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Rodeo bareback rigging

File:BareBackRigging rodeo.jpg
Bareback riding at the Russian River Rodeo, California

From the early 1900s up until the mid 1920's, bareback bronc riding was slowly becoming accepted as a professional rodeo sporting event. The riding equipment - riggings or surcingles - used during that era were a mixed lot ranging from just holding a horse's mane, called a mane-hold, or holding a loose or twisted rope tied around the horse's girth, to using two-handhold or three-handhold leather riggings.

But in the year of 1924, bareback rider and saddlemaker Earl W. Bascom of Stirling, Alberta changed bareback riding history.

When the old rodeo rules of riding with two hands were being fazed out and disallowed being replaced with the newer rule of riding with one hand in the rigging and one hand in the air, Earl Bascom invented, designed and made rodeo's first one-hand bareback rigging. Variations of Bascom's rigging are still used in rodeos around the world.

Bascom's design came from a culmination of many years of bareback riding experience. Bascom started rodeoing in 1916 and over the years had made and used a variety of bareback riggings.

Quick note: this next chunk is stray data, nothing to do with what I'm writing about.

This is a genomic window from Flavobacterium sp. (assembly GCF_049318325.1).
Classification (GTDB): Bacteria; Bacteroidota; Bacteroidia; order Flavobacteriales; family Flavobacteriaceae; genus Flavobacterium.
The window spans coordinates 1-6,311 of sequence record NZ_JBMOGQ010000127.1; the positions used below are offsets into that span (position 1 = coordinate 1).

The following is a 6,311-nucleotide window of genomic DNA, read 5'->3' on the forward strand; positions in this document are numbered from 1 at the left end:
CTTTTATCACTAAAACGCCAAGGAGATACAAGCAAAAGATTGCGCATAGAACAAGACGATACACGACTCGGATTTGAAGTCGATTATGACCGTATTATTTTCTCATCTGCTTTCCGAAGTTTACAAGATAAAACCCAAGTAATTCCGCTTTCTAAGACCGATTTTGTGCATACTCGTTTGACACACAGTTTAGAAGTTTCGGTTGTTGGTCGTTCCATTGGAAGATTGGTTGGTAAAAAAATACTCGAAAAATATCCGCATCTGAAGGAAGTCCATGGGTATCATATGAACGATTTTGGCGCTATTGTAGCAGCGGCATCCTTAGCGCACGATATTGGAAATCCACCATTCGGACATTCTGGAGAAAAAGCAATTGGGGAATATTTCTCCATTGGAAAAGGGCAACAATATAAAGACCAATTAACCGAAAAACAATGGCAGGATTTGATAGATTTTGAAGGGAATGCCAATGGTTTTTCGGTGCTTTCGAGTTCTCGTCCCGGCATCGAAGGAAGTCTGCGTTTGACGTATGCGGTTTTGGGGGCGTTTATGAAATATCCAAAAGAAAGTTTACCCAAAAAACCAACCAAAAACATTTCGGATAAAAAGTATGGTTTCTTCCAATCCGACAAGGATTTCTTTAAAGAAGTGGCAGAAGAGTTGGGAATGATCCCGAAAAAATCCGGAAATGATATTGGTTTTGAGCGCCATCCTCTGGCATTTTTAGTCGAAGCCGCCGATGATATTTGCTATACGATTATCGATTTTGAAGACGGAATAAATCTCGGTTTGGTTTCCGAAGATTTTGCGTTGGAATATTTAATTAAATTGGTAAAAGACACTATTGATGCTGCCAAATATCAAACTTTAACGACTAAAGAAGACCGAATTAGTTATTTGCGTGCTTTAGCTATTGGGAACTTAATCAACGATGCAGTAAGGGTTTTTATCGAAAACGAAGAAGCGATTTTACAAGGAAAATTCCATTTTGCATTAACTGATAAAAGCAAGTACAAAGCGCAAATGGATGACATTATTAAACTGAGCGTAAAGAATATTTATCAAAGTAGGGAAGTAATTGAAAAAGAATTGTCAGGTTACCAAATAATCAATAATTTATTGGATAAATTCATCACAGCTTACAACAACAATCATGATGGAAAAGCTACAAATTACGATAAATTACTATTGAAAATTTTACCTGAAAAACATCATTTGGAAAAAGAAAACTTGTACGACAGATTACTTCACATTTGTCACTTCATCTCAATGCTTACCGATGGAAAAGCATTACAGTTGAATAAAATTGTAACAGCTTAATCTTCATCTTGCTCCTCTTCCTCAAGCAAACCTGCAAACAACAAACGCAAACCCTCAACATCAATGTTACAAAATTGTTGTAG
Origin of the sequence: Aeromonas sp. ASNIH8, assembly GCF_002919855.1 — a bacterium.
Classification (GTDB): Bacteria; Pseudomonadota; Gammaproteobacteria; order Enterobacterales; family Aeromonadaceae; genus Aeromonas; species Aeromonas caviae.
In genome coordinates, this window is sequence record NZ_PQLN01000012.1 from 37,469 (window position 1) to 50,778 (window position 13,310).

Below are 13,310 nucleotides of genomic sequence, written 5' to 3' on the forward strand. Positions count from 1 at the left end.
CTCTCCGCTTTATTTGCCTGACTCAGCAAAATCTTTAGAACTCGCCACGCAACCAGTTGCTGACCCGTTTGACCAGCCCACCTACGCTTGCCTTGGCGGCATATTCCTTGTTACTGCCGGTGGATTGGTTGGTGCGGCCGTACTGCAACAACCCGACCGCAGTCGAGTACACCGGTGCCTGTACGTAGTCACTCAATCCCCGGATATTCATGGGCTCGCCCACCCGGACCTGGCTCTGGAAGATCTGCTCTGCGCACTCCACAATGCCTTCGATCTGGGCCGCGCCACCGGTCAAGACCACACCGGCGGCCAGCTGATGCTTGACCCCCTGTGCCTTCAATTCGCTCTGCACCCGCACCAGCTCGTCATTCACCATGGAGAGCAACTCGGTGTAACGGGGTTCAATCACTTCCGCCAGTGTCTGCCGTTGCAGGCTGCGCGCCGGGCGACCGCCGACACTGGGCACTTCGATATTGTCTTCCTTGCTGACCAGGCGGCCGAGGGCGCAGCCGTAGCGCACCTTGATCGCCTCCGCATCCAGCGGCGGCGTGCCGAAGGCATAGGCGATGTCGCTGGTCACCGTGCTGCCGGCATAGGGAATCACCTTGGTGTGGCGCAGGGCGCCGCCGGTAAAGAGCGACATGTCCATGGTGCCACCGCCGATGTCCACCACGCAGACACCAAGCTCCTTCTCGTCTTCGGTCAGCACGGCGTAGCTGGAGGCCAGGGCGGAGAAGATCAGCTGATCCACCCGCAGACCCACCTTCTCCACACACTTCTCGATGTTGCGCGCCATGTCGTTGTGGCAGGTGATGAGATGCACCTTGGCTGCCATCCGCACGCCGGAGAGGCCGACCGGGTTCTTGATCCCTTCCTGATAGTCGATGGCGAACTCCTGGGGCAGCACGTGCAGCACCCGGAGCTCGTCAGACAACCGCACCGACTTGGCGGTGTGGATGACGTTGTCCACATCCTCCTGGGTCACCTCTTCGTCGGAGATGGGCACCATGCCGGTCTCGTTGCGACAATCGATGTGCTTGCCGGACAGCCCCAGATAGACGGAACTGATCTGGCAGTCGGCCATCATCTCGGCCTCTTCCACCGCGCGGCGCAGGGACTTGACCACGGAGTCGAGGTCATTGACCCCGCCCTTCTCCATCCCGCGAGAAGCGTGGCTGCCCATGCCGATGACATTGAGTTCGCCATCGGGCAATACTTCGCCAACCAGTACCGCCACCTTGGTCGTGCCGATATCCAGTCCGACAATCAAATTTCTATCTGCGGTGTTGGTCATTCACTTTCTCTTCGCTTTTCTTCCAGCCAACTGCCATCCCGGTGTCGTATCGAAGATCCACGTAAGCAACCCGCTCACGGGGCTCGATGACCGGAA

Taking a section of rubber belting discarded from a threshing machine, Bascom cut out the entire rigging - the handhold and the body - all in one piece. The handhold was folded back and riveted to the main body of the rigging, with a 'D' ring riveted on each side for tieing the latigos.

This rigging became rodeo's first one-hand bareback rigging when it was used at the Raymond Stampede in Alberta, Canada in July 1924.

That same year, Bascom refined his design, making his second one-handhold rigging out of leather and rawhide. Sole leather was used for the rigging body. Strips of leather, with rawhide sewed between, were used for the handhold with sheepskin glued under the handholds to protect the knuckles.

"Bascom's Rigging," as it was called, became the prototype of all modern-day bareback riggings.

In the 1930s when the Cowboys Turtle Association was formed, the Bascom Rigging was the cadillac of the industry and became professional rodeo's standard design world-wide.

Honored in several Halls of Fame, Earl W. Bascom is known as the "Father of the Modern-day Bareback Rigging."

Earl Bascom was one of the last great cowboys of the Old West era and became internationally known for his western art and sculpture, as well as for his rodeo equipment designs and inventions.

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